It’s no secret that America is deep into a mindfulness craze (or “meditation madness,” as one disgruntled New York Times reporter bemoaned). But if lotus-posed reflection has never fit your vibe, Cerimon House, a community cultural arts space off Alberta, is hoping to popularize an alternative.
Since the new year, the Cerimon House team has spent one Sunday a month unrolling a 33-square-foot, Tyvek paper replica of a four-point labyrinth once inlaid into the floor of a cathedral in Reims, France. The pattern is a circuitous walking route to the center—where chairs await for a moment of seated reflection—supported by four “harbor points” where curated collectibles (think palm-sized ceramics, grainy photographs, inspirational aphorisms) unite around a common theme.
The program is a labor of love for Cerimon House founder (and project mastermind) Randall Stuart, who met some labyrinth-community heavyweights in the ‘80s. He’s rebellious in his approach to the centuries-old meditative practice, reveling in a multi-sensory experience that finds significance in everything from the click of a closing door to the rustling of paper under sock-clad feet.
“To have this labyrinth be very purposefully indoors, I knew we could integrate sound, light, and the movement of people themselves,” he says. “What has come from that is the ability to say to people, ‘Imagine this as your own story. This is you walking through the chapters of your own life.’”
While it might seem strange to devote 20 minutes or more to walking a loop with fellow shuffling strangers, Jodi Lorimer, the Portland-based author who literally wrote the book on the subject—fun fact: also the voice you hear on TriMet MAX— says there is a science-backed explanation for the consciousness-altering effects of labyrinths.
“Because you’re walking back and forth and around and around,” Lorimer says. “You’re essentially doing a left brain-right brain transformation. And like any repetitive motion, like rocking, or chanting, or dancing, those kinds of things alter your brain waves.”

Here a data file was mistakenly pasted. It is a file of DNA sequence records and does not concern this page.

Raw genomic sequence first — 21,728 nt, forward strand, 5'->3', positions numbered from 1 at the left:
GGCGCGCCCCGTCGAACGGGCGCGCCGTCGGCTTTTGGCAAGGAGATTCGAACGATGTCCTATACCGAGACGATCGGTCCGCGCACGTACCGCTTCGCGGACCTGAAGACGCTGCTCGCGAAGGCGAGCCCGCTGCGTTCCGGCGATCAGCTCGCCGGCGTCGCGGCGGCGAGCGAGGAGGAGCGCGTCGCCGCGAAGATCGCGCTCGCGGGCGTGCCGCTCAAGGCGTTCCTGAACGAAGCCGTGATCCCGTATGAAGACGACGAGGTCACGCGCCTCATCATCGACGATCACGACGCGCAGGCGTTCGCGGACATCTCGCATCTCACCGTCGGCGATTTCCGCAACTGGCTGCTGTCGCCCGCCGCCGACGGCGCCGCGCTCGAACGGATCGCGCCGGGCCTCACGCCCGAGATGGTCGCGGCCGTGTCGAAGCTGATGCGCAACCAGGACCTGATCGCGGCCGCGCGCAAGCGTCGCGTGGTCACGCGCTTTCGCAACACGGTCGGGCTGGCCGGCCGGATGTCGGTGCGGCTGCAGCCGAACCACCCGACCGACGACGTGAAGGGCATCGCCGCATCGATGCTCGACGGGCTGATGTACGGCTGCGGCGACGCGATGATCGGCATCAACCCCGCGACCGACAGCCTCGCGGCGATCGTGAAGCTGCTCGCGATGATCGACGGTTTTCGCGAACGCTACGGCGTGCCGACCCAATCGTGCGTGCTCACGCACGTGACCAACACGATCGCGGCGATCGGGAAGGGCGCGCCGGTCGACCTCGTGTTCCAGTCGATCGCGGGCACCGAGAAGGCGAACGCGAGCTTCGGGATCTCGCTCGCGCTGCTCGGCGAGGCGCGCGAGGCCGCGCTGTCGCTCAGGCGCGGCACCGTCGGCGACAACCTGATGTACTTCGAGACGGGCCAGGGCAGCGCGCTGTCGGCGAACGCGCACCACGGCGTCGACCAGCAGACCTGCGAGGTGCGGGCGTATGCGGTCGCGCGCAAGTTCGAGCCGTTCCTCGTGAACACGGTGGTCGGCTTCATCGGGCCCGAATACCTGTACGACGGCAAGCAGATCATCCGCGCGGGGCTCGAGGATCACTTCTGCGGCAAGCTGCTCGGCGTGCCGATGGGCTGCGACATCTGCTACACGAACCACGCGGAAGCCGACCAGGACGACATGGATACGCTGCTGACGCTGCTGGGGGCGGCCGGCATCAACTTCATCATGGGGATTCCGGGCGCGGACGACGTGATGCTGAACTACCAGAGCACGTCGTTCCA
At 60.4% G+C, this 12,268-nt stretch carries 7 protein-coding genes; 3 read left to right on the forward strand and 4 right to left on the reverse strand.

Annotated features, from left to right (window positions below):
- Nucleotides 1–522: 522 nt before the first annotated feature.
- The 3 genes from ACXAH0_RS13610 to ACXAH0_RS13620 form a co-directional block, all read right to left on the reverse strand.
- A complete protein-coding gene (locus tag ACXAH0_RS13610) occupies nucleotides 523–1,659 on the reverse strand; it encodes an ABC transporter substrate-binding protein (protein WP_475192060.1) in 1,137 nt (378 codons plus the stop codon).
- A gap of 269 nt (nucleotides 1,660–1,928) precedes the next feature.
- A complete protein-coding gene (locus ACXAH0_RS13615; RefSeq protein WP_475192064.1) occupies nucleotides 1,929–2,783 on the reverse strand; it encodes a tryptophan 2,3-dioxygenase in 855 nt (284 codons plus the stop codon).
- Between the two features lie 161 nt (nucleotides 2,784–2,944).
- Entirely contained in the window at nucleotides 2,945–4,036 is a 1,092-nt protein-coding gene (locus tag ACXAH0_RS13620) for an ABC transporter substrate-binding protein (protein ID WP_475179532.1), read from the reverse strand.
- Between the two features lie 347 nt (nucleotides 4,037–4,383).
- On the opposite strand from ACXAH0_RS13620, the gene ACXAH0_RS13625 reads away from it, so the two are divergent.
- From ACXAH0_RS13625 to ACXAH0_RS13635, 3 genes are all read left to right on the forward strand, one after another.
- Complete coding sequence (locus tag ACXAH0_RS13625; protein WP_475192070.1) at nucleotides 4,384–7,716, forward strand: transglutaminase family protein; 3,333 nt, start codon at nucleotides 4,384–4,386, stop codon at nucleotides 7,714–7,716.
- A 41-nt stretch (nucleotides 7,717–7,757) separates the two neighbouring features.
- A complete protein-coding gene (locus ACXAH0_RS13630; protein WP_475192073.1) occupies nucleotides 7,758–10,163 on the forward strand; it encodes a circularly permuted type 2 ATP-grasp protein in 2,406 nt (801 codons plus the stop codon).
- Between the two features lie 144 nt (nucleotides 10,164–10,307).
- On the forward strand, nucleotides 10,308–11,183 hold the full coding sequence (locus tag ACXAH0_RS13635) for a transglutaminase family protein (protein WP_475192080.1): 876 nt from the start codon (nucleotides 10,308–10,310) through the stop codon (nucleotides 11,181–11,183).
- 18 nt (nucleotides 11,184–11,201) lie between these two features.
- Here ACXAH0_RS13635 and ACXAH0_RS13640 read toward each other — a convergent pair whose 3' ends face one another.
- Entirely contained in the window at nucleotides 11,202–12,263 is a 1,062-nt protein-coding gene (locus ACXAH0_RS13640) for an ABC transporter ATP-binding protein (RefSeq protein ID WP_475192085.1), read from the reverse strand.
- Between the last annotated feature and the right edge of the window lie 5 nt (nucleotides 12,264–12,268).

While Cerimon House’s labyrinth project is still in its early stages, Stuart envisions it as a community-based safe space to contemplate and respond to current events.
“I chose the themes carefully, but I wanted them to be generic enough that we could also stay responsive to what’s happening in the news,” he says. “While we are not political, we will continue to think about what it is for citizens to come in as a community and walk a labyrinth together.” With that mission in mind, Stuart altered his plans last January following the mass success of Portland’s Women’s March, offering resources for visitors to explore their frustrations and spend their after-walk teatime writing a letter to their senator.
Whether seeking solace from a charged political climate, pursuing personal fulfillment, or just interested in the pleasant quietude of a window-rich room with free tea, the appeal of labyrinths like Cerimon House's centers on a characteristic ability to fulfill the individual needs of each visitor.
“People walk a labyrinth, get to the center and focus,” Lorimer says. “People find it to be insightful, and calming, and healing, so that when you come back out from the labyrinth, you have a sense of resolution.” Ready to give it a shot? Labyrinth walks are held in 30-minute sessions from 1–4:30 p.m on the final Sunday of the month. Reserve your spot online for $10 (sliding scale).